It's getting harder and harder to be an anticorporate activist and sit through a Chicago Sky game these days without losing my lunch. Thankfully, the big brands still haven't caught on — I assume that or Margaret Stender is a much savvier player than I give her credit for — so I'm only forced to reckon with ridiculous off-names like the silly credit card company that sponsors the 4th quarter official time out, or the bagged popcorn company(?) that got the back of the halftime dance competition last game. Still, there are quite obviously more and more brands at each game, and while I know deep in my heart I am to take the increased sponsorship as indicative of magnifying cultural significance, it's a false equation: a plethora of telephone company logos does not mean Jia "Jia" Perkins gets to start next game, and a sandwich company's name on every available wall space does not, to me, equal Dominique "The Beast" Canty being paid what she's worth for entertaining me twice a week. When corporate sponsorship actually brings about something useful for someone involved in this game, I swear I will get on board with it. Until then — and listen up, ridiculous American car brands and fast food hangers-on — I will ignore and deride you at every opportunity. And I'm with the press.

Four: Four Example
Someone really needs to think about sponsoring some goddamm decent freethrow percentage rates for our homegirls, because the 37.5 percent we hit at the half against the Fever on Saturday is not going to cut it when they're sporting numbers like 71.4 percent. I promised the gods of women's basketball I wouldn't ride them too hard, as they're still healing from the five-in-a-row losing streak, so I can't say too much else. But — cough field goal percentages in the 40 percent range cough — OMG WTF IMHO know what I mean? Additionally, I will gladly sponsor Tan White and fellow Fever Aussie guard Tully Bevilaqua being stuck in an elevator for the rest of the season because christ, together they do not get any less scary.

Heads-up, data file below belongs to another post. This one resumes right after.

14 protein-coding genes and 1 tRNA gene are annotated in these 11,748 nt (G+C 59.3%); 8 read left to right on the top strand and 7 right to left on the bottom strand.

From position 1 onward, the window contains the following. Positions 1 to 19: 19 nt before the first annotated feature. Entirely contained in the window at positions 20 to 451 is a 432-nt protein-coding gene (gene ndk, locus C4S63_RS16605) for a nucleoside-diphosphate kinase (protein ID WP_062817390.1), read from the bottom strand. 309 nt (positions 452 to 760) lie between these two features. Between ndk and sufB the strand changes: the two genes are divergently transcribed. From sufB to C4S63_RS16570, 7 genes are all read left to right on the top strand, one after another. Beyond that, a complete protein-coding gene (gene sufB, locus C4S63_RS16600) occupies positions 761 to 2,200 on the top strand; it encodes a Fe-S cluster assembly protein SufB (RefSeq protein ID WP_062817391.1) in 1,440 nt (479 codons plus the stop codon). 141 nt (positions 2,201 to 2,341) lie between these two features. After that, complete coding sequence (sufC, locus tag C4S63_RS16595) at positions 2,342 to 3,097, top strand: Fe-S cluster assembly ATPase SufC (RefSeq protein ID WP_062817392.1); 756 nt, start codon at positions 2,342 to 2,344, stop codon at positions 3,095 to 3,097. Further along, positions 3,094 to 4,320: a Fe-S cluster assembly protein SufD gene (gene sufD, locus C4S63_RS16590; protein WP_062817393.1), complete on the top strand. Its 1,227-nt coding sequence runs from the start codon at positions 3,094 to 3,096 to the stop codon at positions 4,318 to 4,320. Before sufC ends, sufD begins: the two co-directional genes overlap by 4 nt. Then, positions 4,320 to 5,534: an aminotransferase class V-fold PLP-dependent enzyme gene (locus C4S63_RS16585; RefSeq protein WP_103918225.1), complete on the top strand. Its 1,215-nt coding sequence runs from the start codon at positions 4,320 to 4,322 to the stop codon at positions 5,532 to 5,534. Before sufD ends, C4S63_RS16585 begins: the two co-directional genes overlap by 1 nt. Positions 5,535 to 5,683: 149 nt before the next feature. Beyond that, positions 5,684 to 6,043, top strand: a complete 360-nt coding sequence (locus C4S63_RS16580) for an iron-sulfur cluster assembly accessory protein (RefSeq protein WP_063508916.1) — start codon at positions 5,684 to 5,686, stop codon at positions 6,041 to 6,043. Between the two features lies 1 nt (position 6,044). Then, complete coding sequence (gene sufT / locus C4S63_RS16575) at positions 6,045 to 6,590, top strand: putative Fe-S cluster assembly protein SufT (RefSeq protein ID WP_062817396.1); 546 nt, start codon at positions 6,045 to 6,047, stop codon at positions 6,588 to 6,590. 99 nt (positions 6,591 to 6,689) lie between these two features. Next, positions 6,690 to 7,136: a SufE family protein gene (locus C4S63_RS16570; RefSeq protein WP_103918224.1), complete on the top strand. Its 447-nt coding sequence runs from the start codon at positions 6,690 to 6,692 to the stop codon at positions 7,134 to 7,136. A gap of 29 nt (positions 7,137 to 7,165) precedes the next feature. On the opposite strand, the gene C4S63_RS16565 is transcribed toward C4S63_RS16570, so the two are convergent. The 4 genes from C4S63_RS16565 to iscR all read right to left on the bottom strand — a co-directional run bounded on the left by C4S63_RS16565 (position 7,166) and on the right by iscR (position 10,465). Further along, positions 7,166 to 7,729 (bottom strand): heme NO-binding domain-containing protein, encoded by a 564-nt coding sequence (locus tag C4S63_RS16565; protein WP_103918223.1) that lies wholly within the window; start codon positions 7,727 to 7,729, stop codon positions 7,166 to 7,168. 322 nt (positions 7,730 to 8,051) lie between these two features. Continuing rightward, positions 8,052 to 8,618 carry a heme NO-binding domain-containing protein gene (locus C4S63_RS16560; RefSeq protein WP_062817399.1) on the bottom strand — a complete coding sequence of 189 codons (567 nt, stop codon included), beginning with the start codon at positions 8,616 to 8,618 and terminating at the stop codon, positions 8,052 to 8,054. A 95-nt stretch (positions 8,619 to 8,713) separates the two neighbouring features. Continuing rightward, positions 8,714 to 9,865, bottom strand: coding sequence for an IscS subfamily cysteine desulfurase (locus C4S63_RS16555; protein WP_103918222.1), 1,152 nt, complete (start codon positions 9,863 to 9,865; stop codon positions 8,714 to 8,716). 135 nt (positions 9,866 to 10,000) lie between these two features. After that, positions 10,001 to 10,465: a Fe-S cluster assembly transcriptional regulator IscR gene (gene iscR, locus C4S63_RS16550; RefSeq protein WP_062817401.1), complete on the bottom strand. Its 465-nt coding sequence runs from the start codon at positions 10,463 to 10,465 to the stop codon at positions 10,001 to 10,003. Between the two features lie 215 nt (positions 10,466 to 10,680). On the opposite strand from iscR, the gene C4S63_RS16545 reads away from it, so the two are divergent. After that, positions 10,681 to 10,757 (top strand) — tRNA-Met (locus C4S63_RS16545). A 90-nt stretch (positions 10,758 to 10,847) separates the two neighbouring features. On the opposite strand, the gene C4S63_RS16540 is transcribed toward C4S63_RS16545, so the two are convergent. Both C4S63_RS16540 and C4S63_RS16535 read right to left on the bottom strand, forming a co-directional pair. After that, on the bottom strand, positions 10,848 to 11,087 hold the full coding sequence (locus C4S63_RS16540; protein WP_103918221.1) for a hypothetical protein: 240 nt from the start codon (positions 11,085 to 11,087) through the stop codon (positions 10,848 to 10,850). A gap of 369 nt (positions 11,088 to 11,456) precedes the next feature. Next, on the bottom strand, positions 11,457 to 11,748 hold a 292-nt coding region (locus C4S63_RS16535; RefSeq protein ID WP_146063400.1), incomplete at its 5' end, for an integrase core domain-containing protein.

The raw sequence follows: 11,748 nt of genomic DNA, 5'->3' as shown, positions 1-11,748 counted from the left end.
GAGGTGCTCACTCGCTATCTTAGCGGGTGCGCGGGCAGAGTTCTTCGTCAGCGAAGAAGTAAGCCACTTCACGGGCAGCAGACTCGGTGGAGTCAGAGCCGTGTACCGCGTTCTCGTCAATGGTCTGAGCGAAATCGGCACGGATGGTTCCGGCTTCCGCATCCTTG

Five: The Gum Chewer of the NBA
People keep calling Candice "The Gum Chewer" Dupree the "Tim Duncan of the WNBA." Her impressive showing in the All-Star Game brought out the comparison on more than one occasion. The increased attention's mixed with straight-up acclaim and netted her an appearance last week in Sports Illustrated. The San Antonio Spur's power forward Duncan is renowned for his quiet demeanor and steady strong play, rewarded regularly with All-NBA and All-Defensive NBA team recognition, plus two stints as MVP. And while Dupree's PPG average is dropping back a bit, to the 19-ish range (Duncan has a mere 14! Whassup!), she does it all while chewing gum. (Jia's averaging an aweful 21.4 PPG, BTW, so on Tuesday from 2 to 3pm, visit the SkyTalk forums to ask Jia how she does it via the Internet!)

In other exciting news, a ticket to the Friday July 27 game against the Phoenix Mercury will get you your very own SkyGuy bobblehead, which you are welcome to deface however you see fit. Highly suggested, though: bring a tiny little skirt for him and dress him up with Gender Identity Disorder.

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About the Author(s)

Jeff Webber spends hours and hours every day taking in every printed, spoken, and broadcast word he can find about the Chicago Cubs, and each week till the end of the season he's boiling them down into five simple crib notes you can use to stay on top of any watercooler or corner bar Cubs discussion. Send comments to

Steve Gozdecki has been a White Sox fan his entire life, with the exception of an ill-advised flirtation with the 1984 Cubs in the days when his town wasn't wired for cable. Because he swears by the work of the "baseball outsiders," who believe that statistical analysis trumps old truisms like subjective evaluation and team chemistry, he found himself pleasantly surprised when the Sox won it all last year. Each week through the season, Steve will bring you five crucial talking points you can use the next time someone says, "Hey, how 'bout them Sox?" Send comments to

Anne Elizabeth Moore didn't go to professional blogging school or anything like some of these sports writers today, but she's been nominated for more comics awards. That's gotta mean something. Send comments to